In most cases, the touch surface must be initially calibrated with the display image. This process involves displaying a sequence of dots or crosses on the touch surface and having the user select these dots either with a stylus or their finger. This process is called alignment, calibration, or orientation. Fixed installations with projectors and boards bolted to roof and wall greatly reduce or eliminate the need to calibrate.

A few interactive whiteboards can automatically detect projected images during a different type of calibration. The technology was developed by Mitsubishi Electric Research Laboratories, Inc and is disclosed in patent 7,001,023. The computer projects a Gray Code sequence of white and black bars on the touch surface and light sensitive sensors behind the touch surface detect the light passing through the touch surface. This sequence allows the computer to align the touch surface with the display; however, it has the disadvantage of having tiny fiber-sized "dead spots" in the resistive touch surface where the light sensors are present. The "dead spots" are so small that touches in that area are still presented to the computer properly.

[edit] Associated equipment

A variety of accessories is available for interactive whiteboards:

  • Projector — Allows a computer display to be projected onto the whiteboard. 'Short Throw' projectors are available from some manufacturers that mount directly above the board minimizing shadow effects. 'Ultra Short Throw' projectors are even more effective.
  • Track — Allows the whiteboard to be placed over a traditional whiteboard or tackboard to provide additional wall space at the front of the room. Some tracks provide power and data to the whiteboard as well.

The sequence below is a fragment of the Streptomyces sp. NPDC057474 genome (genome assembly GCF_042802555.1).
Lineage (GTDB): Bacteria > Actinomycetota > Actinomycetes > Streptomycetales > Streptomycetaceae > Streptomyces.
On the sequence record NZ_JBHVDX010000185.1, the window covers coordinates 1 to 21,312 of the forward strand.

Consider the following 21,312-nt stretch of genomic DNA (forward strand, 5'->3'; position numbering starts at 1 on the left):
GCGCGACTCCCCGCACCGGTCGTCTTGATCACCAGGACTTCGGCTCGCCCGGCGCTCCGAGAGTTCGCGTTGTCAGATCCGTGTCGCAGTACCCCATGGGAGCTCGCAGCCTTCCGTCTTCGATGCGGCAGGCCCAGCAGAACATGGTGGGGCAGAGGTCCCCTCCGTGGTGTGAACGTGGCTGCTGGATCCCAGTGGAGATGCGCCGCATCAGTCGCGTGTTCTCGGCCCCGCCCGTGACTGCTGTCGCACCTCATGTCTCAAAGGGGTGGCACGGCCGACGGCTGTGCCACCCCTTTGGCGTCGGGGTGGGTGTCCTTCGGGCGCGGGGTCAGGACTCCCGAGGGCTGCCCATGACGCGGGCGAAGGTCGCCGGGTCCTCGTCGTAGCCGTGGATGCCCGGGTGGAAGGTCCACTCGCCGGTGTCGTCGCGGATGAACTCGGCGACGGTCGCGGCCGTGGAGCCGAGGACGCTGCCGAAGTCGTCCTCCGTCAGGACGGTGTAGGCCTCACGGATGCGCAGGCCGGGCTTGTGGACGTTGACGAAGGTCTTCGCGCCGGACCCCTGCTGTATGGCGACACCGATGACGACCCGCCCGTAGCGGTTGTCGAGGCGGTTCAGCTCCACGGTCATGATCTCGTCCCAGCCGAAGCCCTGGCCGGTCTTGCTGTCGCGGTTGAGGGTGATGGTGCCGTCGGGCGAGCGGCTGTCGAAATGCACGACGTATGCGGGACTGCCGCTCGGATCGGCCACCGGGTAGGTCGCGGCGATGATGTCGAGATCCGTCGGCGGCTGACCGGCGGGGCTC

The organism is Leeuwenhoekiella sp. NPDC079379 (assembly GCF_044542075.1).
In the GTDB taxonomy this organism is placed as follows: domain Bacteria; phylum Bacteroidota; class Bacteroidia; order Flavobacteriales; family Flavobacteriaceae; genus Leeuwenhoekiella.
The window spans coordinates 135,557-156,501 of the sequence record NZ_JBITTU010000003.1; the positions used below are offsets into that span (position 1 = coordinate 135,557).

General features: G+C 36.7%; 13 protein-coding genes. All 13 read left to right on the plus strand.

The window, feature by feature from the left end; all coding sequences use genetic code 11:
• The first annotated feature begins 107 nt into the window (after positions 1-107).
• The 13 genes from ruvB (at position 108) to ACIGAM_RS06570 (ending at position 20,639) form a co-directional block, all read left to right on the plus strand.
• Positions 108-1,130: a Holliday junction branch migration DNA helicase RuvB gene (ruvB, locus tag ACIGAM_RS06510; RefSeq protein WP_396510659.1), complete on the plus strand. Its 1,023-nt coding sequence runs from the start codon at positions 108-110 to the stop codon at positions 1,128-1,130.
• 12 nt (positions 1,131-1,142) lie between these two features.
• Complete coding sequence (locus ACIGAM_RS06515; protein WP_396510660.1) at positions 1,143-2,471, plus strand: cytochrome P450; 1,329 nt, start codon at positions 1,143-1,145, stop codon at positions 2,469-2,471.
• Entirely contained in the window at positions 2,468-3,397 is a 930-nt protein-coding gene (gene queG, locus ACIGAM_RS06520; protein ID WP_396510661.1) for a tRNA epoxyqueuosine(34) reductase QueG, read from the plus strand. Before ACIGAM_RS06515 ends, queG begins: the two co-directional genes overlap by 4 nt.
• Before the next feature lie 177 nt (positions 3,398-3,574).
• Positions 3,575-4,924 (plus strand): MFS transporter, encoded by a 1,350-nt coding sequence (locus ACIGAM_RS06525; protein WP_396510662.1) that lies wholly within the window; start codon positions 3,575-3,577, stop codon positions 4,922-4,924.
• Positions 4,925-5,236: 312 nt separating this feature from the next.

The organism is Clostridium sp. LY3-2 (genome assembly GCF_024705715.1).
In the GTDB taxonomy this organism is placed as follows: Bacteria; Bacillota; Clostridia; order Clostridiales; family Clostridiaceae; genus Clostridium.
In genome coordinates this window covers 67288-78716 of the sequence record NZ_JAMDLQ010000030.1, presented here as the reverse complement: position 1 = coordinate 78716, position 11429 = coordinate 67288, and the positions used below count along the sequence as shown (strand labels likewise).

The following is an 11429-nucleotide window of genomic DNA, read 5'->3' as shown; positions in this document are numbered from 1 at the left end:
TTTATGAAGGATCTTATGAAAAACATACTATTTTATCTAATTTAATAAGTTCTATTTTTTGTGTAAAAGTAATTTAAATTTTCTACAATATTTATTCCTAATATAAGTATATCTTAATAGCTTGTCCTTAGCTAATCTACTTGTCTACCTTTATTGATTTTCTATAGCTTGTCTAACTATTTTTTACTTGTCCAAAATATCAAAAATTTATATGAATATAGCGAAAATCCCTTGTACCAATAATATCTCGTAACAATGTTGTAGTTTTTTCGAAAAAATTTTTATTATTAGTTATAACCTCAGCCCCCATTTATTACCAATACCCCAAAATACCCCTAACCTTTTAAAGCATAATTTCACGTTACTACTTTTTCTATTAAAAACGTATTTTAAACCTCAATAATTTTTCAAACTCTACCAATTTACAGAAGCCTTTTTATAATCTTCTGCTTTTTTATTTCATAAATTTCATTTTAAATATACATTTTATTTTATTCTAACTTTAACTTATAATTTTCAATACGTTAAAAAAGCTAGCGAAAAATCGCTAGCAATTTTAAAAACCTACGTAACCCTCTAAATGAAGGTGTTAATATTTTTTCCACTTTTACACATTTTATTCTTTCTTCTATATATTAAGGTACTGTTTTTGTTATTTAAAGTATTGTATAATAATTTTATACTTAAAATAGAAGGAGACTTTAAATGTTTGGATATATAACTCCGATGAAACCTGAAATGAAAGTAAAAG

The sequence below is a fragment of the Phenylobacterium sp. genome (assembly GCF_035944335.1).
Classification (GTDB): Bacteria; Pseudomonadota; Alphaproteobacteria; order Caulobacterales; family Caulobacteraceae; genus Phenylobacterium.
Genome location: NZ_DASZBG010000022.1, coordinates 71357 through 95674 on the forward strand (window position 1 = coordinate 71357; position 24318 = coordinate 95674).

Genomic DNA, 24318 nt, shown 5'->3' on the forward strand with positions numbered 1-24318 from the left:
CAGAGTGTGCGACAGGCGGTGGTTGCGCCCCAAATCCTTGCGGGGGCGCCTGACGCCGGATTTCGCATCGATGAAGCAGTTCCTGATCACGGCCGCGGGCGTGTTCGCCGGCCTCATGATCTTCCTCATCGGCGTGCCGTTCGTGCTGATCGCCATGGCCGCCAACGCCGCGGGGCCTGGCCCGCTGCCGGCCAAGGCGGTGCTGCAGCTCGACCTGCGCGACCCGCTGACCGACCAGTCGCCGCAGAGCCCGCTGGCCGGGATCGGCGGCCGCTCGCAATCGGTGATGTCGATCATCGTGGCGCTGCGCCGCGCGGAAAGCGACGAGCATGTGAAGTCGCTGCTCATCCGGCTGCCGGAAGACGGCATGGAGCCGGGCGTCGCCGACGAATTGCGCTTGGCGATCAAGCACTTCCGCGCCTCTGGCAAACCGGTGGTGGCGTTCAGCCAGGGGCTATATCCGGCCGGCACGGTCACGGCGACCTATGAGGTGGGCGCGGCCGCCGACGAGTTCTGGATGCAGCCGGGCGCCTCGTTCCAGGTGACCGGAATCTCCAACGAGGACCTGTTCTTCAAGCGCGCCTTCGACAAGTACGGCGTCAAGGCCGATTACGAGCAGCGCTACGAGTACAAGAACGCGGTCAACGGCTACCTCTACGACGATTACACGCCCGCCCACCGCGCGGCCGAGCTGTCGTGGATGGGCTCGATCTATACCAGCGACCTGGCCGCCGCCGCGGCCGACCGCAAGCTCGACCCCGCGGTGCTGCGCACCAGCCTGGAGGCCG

• Mobile stand — Allows the interactive whiteboard to be moved between rooms. Many are height adjustable as well.
  • Printer — Allows copies of the whiteboard notes to be made.
  • Slate or tablet — Allows students control of the whiteboard away from the front of the room.
  • Personal Response System — Allows students to answer test questions posted on the whiteboard or take part in polls and surveys.
  • Wireless unit — Allows the interactive whiteboard to operate without wires to the computer, e.g. Bluetooth.
  • Remote control — Allows the presenter to control the board from different parts of the room and eliminates on-screen toolbars.

[edit] References

  1. ^ Education Week's Digital Directions: Whiteboards Inc
  2. ^ Primary Teacher's Toolbox Interactive Whiteboard Research
  3. ^
  4. ^ [1]
  5. ^ a b c Evaluation of the DCSF Primary Schools Whiteboard Expansion Project, DCSF and Becta (2007)
  6. ^ Moss G, Jewitt C, Levaãiç R, Armstrong V, Cardini A, Castle F (2007) The Interactive Whiteboards, Pedagogy and Pupil Performance Evaluation: An Evaluation of the Schools Whiteboard Expansion (SWE) Project: London Challenge
  7. ^ ICT in Schools: Interactive Whiteboards and Teaching
  8. ^ How £50m went to waste on a whiteboard| News | This is London
  9. ^ Painter, D Whiting, E and Wolters, B (2005) The Use of an Interactive Whiteboard in promoting interactive teaching and learning
  10. ^ Beauchamp, G and Parkinson, J (2005) Beyond the wow factor: developing interactivity with the interactive whiteboard. School Science Review (86) 316: 97–103.
  11. ^ Glover, D and Miller, D, Averis, D and Door, V. (2005) The interactive whiteboard: a literature survey. Technology, Pedagogy and Education (14) 2: 155–170.
  12. ^ Smith, H.J. , Higgins, S., Wall, K., and Miller, J. (2005) Interactive whiteboards: boon or bandwagon? A critical review of the literature, Journal of Computer Assisted Learning, 21(2), pp.91–101.11